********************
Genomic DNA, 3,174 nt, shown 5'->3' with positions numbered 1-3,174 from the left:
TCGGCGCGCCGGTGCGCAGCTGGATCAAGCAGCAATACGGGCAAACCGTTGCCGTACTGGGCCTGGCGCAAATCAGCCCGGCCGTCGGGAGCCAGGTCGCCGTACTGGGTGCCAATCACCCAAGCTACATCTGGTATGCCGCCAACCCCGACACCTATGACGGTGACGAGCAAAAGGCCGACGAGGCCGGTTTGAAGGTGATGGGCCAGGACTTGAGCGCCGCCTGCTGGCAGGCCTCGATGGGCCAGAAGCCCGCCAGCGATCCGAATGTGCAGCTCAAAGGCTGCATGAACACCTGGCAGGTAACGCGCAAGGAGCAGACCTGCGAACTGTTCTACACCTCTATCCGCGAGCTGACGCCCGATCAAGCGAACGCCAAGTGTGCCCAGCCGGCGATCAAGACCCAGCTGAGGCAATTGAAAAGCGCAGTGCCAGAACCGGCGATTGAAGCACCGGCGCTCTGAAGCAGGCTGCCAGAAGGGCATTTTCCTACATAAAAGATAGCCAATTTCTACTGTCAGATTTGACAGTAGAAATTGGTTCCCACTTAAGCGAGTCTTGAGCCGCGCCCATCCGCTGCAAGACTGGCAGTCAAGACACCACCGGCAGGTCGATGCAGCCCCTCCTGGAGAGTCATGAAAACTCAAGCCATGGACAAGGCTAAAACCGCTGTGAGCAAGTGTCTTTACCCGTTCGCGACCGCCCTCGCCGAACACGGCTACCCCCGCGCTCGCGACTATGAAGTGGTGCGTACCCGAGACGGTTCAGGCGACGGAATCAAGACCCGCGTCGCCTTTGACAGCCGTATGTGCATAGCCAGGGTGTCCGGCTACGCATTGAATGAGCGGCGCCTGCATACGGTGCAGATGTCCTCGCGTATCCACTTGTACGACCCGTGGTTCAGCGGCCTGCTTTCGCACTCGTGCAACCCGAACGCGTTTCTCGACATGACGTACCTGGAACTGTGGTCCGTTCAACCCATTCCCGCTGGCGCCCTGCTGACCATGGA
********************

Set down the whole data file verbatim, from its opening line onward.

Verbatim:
Genomic DNA, 3,174 nt, shown 5'->3' with positions numbered 1-3,174 from the left:
TCGGCGCGCCGGTGCGCAGCTGGATCAAGCAGCAATACGGGCAAACCGTTGCCGTACTGGGCCTGGCGCAAATCAGCCCGGCCGTCGGGAGCCAGGTCGCCGTACTGGGTGCCAATCACCCAAGCTACATCTGGTATGCCGCCAACCCCGACACCTATGACGGTGACGAGCAAAAGGCCGACGAGGCCGGTTTGAAGGTGATGGGCCAGGACTTGAGCGCCGCCTGCTGGCAGGCCTCGATGGGCCAGAAGCCCGCCAGCGATCCGAATGTGCAGCTCAAAGGCTGCATGAACACCTGGCAGGTAACGCGCAAGGAGCAGACCTGCGAACTGTTCTACACCTCTATCCGCGAGCTGACGCCCGATCAAGCGAACGCCAAGTGTGCCCAGCCGGCGATCAAGACCCAGCTGAGGCAATTGAAAAGCGCAGTGCCAGAACCGGCGATTGAAGCACCGGCGCTCTGAAGCAGGCTGCCAGAAGGGCATTTTCCTACATAAAAGATAGCCAATTTCTACTGTCAGATTTGACAGTAGAAATTGGTTCCCACTTAAGCGAGTCTTGAGCCGCGCCCATCCGCTGCAAGACTGGCAGTCAAGACACCACCGGCAGGTCGATGCAGCCCCTCCTGGAGAGTCATGAAAACTCAAGCCATGGACAAGGCTAAAACCGCTGTGAGCAAGTGTCTTTACCCGTTCGCGACCGCCCTCGCCGAACACGGCTACCCCCGCGCTCGCGACTATGAAGTGGTGCGTACCCGAGACGGTTCAGGCGACGGAATCAAGACCCGCGTCGCCTTTGACAGCCGTATGTGCATAGCCAGGGTGTCCGGCTACGCATTGAATGAGCGGCGCCTGCATACGGTGCAGATGTCCTCGCGTATCCACTTGTACGACCCGTGGTTCAGCGGCCTGCTTTCGCACTCGTGCAACCCGAACGCGTTTCTCGACATGACGTACCTGGAACTGTGGTCCGTTCAACCCATTCCCGCTGGCGCCCTGCTGACCATGGA